NBA Hall of Famer Bob Lanier dies at 73: Bob Lanier, a Dominant Center of the 1970s and ’80s, Dies at 73

Playing for the Detroit Pistons and the Milwaukee Bucks, he held his own against titans of the era like Wilt Chamberlain, Kareem Abdul-Jabbar and Willis Reed

Bob Lanier, who as a center for the Detroit Pistons and Milwaukee Bucks in the 1970s and ’80s parlayed a deft left-handed hook shot, a soft midrange jumper and robust rebounding skills into a Hall of Fame career, died on Tuesday in Phoenix. He was 73

The N.B.A. said he died after a short illness but provided no other details

Lanier, who stood 6-foot-11 and weighed about 250 pounds, excelled in an era of dominant centers like Wilt Chamberlain, Kareem Abdul-Jabbar, Nate Thurmond and Wes Unseld

“Guys didn’t change teams as much, so when you were facing the Bulls or the Bucks or New York, you had all these rivalries,” he told NBA.com in 2018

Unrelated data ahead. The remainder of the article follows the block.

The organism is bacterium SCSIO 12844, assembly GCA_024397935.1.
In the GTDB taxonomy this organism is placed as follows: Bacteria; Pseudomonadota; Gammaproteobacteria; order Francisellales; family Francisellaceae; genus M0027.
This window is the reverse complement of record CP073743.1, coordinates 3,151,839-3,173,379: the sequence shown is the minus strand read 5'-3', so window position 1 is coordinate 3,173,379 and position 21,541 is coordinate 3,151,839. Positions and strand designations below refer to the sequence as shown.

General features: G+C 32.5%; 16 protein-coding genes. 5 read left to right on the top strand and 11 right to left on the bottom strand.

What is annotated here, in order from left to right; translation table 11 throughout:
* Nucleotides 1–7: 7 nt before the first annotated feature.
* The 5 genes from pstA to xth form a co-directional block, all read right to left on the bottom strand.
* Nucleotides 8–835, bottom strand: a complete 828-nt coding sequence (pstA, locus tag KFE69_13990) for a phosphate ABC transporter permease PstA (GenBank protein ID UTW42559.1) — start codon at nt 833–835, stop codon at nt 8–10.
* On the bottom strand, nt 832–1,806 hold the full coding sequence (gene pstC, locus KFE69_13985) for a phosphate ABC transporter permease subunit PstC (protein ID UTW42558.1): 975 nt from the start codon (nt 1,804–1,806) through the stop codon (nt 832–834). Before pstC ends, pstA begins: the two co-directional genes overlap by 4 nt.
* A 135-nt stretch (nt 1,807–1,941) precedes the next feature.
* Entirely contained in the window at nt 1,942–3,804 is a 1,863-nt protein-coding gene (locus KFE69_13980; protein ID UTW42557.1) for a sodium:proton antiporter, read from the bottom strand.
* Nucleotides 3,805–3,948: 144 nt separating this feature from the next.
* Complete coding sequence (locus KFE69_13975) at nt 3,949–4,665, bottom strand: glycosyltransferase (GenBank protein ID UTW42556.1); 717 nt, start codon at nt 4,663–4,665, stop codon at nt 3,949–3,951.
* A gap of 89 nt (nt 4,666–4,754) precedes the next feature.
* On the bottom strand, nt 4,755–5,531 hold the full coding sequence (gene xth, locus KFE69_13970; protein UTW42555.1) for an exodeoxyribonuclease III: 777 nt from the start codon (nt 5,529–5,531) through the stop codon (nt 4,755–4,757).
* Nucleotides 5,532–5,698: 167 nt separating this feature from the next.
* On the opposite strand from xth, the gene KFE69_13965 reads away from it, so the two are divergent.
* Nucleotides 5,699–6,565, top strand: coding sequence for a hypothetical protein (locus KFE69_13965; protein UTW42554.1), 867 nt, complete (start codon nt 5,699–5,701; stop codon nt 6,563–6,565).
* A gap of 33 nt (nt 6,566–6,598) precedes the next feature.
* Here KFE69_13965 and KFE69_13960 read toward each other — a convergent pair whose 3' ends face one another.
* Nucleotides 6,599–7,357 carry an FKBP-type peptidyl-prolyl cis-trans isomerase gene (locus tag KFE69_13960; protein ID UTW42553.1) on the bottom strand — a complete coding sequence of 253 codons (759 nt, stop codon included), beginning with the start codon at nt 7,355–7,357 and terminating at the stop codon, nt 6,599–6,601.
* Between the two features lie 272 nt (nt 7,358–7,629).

“Lanier against Jabbar! Jabbar against Willis Reed! And then Chamberlain and Artis Gilmore and Bill Walton! You had all these great big men, and the game was played from inside out.”

He added: “It was a rougher game, a much more physical game that we played in the ’70s. You could steer people with elbows. They started cutting down on the number of fights by fining people more. Oh, it was a rough ’n’ tumble game.”

As a Pistons rookie in the 1970-71 season, Lanier shared time at center with Otto Moore. In his second season, as a full-time starter, he averaged 25.7 points and 14.2 rebounds a game, putting him in the league’s top 10 in both categories

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